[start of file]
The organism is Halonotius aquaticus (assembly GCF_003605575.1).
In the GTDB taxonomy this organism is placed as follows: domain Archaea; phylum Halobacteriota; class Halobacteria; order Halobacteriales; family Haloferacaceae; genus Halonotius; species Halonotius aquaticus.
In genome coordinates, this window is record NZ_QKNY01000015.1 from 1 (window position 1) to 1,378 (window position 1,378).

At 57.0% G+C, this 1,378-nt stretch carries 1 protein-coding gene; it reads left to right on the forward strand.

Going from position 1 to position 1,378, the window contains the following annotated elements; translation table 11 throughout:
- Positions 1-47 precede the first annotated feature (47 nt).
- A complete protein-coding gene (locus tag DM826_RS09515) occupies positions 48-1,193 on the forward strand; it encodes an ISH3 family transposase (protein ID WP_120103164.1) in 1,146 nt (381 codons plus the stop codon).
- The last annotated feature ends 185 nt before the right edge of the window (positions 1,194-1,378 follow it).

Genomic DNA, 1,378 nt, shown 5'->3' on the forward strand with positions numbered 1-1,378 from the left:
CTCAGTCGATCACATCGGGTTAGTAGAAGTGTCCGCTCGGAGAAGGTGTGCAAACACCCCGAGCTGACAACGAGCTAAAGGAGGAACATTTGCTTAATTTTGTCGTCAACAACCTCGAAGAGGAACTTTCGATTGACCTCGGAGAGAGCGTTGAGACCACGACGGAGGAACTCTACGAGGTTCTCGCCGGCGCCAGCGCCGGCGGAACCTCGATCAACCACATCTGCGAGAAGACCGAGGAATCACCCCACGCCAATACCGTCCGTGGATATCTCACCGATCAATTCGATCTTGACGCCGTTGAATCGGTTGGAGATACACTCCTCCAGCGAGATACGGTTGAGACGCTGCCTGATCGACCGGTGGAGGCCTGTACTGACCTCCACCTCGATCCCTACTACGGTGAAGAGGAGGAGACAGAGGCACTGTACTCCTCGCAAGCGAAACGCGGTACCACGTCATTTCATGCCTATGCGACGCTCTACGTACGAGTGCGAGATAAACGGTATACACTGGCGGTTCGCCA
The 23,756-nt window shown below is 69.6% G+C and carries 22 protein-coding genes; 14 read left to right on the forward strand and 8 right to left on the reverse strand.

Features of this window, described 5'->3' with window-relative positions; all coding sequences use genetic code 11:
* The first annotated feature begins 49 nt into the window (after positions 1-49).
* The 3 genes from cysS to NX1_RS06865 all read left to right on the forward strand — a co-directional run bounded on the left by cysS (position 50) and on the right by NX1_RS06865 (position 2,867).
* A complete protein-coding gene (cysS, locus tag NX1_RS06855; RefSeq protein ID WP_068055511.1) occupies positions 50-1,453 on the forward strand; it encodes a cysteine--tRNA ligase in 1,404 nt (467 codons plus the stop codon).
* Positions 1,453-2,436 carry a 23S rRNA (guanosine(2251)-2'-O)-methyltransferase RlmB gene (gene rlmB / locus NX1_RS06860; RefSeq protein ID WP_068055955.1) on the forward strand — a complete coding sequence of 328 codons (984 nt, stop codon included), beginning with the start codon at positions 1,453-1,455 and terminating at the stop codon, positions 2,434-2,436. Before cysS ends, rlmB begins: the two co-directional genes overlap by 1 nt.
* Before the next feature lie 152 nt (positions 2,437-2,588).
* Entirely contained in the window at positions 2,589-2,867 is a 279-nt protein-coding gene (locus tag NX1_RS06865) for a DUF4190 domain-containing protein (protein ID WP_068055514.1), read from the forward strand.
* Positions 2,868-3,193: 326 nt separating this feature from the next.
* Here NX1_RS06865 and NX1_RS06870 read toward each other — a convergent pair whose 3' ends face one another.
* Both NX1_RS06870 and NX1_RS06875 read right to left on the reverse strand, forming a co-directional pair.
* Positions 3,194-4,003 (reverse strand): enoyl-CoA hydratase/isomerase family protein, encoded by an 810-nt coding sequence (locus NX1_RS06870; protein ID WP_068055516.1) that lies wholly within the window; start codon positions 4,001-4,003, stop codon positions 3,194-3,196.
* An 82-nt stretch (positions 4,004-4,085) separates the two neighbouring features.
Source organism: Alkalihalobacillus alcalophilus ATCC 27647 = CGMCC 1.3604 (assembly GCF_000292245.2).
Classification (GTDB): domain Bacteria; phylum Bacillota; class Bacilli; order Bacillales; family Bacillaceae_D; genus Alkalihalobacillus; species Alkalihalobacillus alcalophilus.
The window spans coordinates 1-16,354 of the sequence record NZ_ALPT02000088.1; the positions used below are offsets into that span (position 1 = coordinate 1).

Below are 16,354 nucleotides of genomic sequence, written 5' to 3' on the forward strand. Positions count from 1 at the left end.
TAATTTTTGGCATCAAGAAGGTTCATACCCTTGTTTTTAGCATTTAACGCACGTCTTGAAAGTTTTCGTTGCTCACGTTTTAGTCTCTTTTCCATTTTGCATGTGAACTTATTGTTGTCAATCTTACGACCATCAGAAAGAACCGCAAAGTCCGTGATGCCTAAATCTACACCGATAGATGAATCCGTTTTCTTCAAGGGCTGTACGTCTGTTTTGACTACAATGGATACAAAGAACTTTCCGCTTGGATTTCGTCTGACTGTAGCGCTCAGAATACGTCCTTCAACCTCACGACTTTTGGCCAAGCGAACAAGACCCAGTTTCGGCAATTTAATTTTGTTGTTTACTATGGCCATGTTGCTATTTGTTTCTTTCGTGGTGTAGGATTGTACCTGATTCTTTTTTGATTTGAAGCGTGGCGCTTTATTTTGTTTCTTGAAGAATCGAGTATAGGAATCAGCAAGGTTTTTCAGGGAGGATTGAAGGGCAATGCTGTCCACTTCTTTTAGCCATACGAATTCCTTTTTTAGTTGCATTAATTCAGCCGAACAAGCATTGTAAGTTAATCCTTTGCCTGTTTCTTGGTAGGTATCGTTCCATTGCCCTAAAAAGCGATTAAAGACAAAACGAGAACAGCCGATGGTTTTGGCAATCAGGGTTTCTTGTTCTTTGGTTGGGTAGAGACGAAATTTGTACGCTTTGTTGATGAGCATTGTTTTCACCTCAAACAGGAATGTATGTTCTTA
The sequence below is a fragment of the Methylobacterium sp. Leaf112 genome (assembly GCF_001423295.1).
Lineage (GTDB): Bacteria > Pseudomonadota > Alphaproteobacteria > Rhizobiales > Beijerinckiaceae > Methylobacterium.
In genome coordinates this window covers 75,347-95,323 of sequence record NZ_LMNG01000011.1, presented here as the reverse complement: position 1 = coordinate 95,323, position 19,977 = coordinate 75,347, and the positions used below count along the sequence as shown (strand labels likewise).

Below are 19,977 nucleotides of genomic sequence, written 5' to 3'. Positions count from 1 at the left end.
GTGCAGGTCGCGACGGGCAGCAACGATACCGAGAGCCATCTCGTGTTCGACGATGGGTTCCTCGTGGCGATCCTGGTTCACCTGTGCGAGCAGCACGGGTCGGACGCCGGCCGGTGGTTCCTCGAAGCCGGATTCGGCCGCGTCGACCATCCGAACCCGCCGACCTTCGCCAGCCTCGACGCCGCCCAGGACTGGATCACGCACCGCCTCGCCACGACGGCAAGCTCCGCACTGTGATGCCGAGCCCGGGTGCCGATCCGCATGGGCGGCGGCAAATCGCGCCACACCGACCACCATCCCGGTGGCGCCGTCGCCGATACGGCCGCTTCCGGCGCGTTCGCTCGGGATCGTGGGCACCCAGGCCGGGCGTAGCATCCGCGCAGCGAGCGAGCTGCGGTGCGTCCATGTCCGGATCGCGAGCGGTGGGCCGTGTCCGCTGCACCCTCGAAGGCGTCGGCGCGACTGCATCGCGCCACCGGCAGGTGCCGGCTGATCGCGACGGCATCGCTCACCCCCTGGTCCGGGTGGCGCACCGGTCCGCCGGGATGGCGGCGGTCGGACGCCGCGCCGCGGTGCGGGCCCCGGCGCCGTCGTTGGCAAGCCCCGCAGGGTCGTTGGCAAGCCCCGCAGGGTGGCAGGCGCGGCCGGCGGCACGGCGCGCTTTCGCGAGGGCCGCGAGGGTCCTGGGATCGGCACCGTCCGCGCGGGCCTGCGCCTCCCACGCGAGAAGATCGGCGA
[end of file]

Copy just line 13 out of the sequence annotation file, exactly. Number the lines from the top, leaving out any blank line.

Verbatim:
* The first annotated feature begins 49 nt into the window (after positions 1-49).